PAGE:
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What Happens When Wall Street Owns the Neighborhood? 

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Big residential property investors are switching gears from buying to building new neighborhoods as purchasing existing homes becomes increasingly challenging due to high interest rates and limited availability. 
Investor shift: Wall Street investors, traditionally involved in buying existing homes, are now focusing on constructing new neighborhoods. This shift is driven by the current economic climate where high interest rates and a record-high spike in home prices have made purchasing existing homes less feasible. Data from John Burns Research and Consulting indicates a decline in large investor purchases from 3% in 2022 to just 1% in the third quarter of 2023. 

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The new strategy: Despite owning 55% of U.S. apartment units, institutional investors are now eyeing single-family homes, attracted by stronger rent growth and longer tenant stays, especially for families with school-going children. 


Efficiency in new developments: The traditional model of acquiring scattered individual houses is becoming inefficient and expensive. The focus is shifting towards "build-to-rent" communities, which are more efficient in terms of management and maintenance. This approach also allows for the design of homes with durability and cost-effectiveness in mind, such as wide hallways and hard-wearing materials. 


The rise of BTR communities: "Build-to-rent" communities, though still a small fraction of the market, are expanding rapidly. The Urban Institute reports about 900 such neighborhoods nationwide, and the National Association of Home Builders estimates that around 10% of new housing construction is for these rental communities. As of June 2023, Phoenix, Dallas, and Atlanta rank as the top three markets for BTR properties under construction – and by a wide margin.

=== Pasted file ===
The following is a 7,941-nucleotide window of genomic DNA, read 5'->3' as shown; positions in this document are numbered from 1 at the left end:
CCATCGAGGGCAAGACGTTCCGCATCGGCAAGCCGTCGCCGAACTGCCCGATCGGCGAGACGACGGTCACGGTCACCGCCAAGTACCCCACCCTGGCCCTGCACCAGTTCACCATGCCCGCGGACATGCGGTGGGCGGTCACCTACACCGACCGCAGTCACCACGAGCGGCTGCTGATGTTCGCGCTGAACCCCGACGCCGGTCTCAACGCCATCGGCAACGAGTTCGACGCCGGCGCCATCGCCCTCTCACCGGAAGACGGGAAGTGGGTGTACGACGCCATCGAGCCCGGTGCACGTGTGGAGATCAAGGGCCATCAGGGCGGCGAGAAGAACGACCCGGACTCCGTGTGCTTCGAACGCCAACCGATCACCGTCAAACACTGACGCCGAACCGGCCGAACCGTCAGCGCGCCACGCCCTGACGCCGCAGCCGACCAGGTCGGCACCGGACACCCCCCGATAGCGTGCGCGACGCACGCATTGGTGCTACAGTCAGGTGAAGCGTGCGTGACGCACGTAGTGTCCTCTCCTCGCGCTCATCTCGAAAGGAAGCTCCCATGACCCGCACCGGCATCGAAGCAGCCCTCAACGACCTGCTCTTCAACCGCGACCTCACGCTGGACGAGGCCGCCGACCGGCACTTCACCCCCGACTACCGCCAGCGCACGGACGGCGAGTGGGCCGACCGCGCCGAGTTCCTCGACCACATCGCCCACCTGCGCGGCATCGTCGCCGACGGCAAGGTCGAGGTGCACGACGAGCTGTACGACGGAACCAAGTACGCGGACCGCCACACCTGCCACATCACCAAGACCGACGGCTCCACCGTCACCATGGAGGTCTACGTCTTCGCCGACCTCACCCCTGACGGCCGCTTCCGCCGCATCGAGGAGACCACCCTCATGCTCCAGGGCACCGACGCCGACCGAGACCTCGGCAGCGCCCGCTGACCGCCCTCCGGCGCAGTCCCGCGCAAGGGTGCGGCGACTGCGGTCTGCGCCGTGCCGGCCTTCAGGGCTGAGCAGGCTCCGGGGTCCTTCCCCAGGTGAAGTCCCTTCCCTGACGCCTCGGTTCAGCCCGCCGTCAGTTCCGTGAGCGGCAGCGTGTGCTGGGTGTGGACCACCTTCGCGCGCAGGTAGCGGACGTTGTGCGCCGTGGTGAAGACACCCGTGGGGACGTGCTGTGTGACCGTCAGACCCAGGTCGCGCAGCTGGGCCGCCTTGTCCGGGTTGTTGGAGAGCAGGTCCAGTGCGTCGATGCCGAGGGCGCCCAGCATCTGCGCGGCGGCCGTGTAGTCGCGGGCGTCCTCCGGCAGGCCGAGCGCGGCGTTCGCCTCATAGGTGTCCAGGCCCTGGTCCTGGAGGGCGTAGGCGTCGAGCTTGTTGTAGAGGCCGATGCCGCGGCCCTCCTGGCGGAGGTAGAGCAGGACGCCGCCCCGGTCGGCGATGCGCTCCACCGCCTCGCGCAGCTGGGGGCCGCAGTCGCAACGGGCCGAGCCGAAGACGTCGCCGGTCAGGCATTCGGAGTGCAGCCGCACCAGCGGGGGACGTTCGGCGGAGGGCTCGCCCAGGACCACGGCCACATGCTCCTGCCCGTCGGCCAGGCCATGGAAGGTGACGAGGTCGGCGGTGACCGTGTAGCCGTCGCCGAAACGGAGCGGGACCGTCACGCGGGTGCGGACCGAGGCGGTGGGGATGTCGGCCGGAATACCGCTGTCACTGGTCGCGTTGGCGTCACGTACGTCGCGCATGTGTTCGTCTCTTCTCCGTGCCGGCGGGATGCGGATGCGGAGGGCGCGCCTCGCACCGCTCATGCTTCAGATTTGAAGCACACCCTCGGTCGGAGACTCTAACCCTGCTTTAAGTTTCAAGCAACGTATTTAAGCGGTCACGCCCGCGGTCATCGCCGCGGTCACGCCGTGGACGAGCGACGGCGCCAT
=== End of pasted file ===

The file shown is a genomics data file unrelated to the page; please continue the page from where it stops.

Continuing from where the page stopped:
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The new strategy: Despite owning 55% of U.S. apartment units, institutional investors are now eyeing single-family homes, attracted by stronger rent growth and longer tenant stays, especially for families with school-going children. 


Efficiency in new developments: The traditional model of acquiring scattered individual houses is becoming inefficient and expensive. The focus is shifting towards "build-to-rent" communities, which are more efficient in terms of management and maintenance. This approach also allows for the design of homes with durability and cost-effectiveness in mind, such as wide hallways and hard-wearing materials. 


The rise of BTR communities: "Build-to-rent" communities, though still a small fraction of the market, are expanding rapidly. The Urban Institute reports about 900 such neighborhoods nationwide, and the National Association of Home Builders estimates that around 10% of new housing construction is for these rental communities. As of June 2023, Phoenix, Dallas, and Atlanta rank as the top three markets for BTR properties under construction – and by a wide margin. 

READ MORE: https://newsletter.credaily.com/p/happens-wall-street-owns-neighborhood

REFERENCES : CRE Daily, January 4, 2024 -

[www.https://newsletter.credaily.com]

Disclaimer: The article content above is derived from CRE Daily  JAN 4, 2024 newsletter and is used here for informational purposes. [DSPrecapital.com] is an independent entity and not officially affiliated with Housingwire.

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